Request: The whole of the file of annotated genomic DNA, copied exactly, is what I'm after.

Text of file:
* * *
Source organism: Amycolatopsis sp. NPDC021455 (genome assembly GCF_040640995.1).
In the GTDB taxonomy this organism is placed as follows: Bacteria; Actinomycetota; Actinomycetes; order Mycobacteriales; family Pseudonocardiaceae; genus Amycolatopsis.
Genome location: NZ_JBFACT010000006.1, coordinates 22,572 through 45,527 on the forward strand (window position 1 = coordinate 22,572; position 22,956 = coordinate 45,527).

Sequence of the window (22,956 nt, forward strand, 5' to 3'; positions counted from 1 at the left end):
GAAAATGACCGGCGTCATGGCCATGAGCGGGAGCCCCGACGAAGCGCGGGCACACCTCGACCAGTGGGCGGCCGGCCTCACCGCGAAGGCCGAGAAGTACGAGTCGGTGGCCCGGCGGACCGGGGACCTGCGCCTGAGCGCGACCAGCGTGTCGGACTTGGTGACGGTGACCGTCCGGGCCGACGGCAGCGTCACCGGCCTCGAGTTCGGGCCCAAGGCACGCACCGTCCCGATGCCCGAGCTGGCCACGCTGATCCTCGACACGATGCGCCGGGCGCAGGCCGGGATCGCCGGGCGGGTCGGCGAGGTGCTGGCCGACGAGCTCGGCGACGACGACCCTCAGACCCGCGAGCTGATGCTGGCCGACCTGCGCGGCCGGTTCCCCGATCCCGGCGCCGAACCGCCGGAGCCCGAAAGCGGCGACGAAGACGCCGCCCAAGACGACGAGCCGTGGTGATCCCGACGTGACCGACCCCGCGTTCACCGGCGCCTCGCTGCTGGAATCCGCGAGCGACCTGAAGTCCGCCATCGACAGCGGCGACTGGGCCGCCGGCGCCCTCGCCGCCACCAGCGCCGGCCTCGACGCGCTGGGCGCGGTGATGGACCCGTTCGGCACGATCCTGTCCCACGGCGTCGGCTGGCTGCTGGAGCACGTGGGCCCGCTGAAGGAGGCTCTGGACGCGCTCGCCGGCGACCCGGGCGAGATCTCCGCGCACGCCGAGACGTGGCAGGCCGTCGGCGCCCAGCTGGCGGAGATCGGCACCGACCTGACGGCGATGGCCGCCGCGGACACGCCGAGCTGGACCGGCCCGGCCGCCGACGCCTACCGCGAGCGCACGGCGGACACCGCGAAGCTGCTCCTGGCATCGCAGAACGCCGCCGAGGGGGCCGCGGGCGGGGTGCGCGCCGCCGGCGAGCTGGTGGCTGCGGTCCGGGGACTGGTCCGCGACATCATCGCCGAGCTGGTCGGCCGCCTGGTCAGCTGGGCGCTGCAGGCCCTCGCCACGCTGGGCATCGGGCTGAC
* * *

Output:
Source organism: Amycolatopsis sp. NPDC021455 (genome assembly GCF_040640995.1).
In the GTDB taxonomy this organism is placed as follows: Bacteria; Actinomycetota; Actinomycetes; order Mycobacteriales; family Pseudonocardiaceae; genus Amycolatopsis.
Genome location: NZ_JBFACT010000006.1, coordinates 22,572 through 45,527 on the forward strand (window position 1 = coordinate 22,572; position 22,956 = coordinate 45,527).

Sequence of the window (22,956 nt, forward strand, 5' to 3'; positions counted from 1 at the left end):
GAAAATGACCGGCGTCATGGCCATGAGCGGGAGCCCCGACGAAGCGCGGGCACACCTCGACCAGTGGGCGGCCGGCCTCACCGCGAAGGCCGAGAAGTACGAGTCGGTGGCCCGGCGGACCGGGGACCTGCGCCTGAGCGCGACCAGCGTGTCGGACTTGGTGACGGTGACCGTCCGGGCCGACGGCAGCGTCACCGGCCTCGAGTTCGGGCCCAAGGCACGCACCGTCCCGATGCCCGAGCTGGCCACGCTGATCCTCGACACGATGCGCCGGGCGCAGGCCGGGATCGCCGGGCGGGTCGGCGAGGTGCTGGCCGACGAGCTCGGCGACGACGACCCTCAGACCCGCGAGCTGATGCTGGCCGACCTGCGCGGCCGGTTCCCCGATCCCGGCGCCGAACCGCCGGAGCCCGAAAGCGGCGACGAAGACGCCGCCCAAGACGACGAGCCGTGGTGATCCCGACGTGACCGACCCCGCGTTCACCGGCGCCTCGCTGCTGGAATCCGCGAGCGACCTGAAGTCCGCCATCGACAGCGGCGACTGGGCCGCCGGCGCCCTCGCCGCCACCAGCGCCGGCCTCGACGCGCTGGGCGCGGTGATGGACCCGTTCGGCACGATCCTGTCCCACGGCGTCGGCTGGCTGCTGGAGCACGTGGGCCCGCTGAAGGAGGCTCTGGACGCGCTCGCCGGCGACCCGGGCGAGATCTCCGCGCACGCCGAGACGTGGCAGGCCGTCGGCGCCCAGCTGGCGGAGATCGGCACCGACCTGACGGCGATGGCCGCCGCGGACACGCCGAGCTGGACCGGCCCGGCCGCCGACGCCTACCGCGAGCGCACGGCGGACACCGCGAAGCTGCTCCTGGCATCGCAGAACGCCGCCGAGGGGGCCGCGGGCGGGGTGCGCGCCGCCGGCGAGCTGGTGGCTGCGGTCCGGGGACTGGTCCGCGACATCATCGCCGAGCTGGTCGGCCGCCTGGTCAGCTGGGCGCTGCAGGCCCTCGCCACGCTGGGCATCGGGCTGAC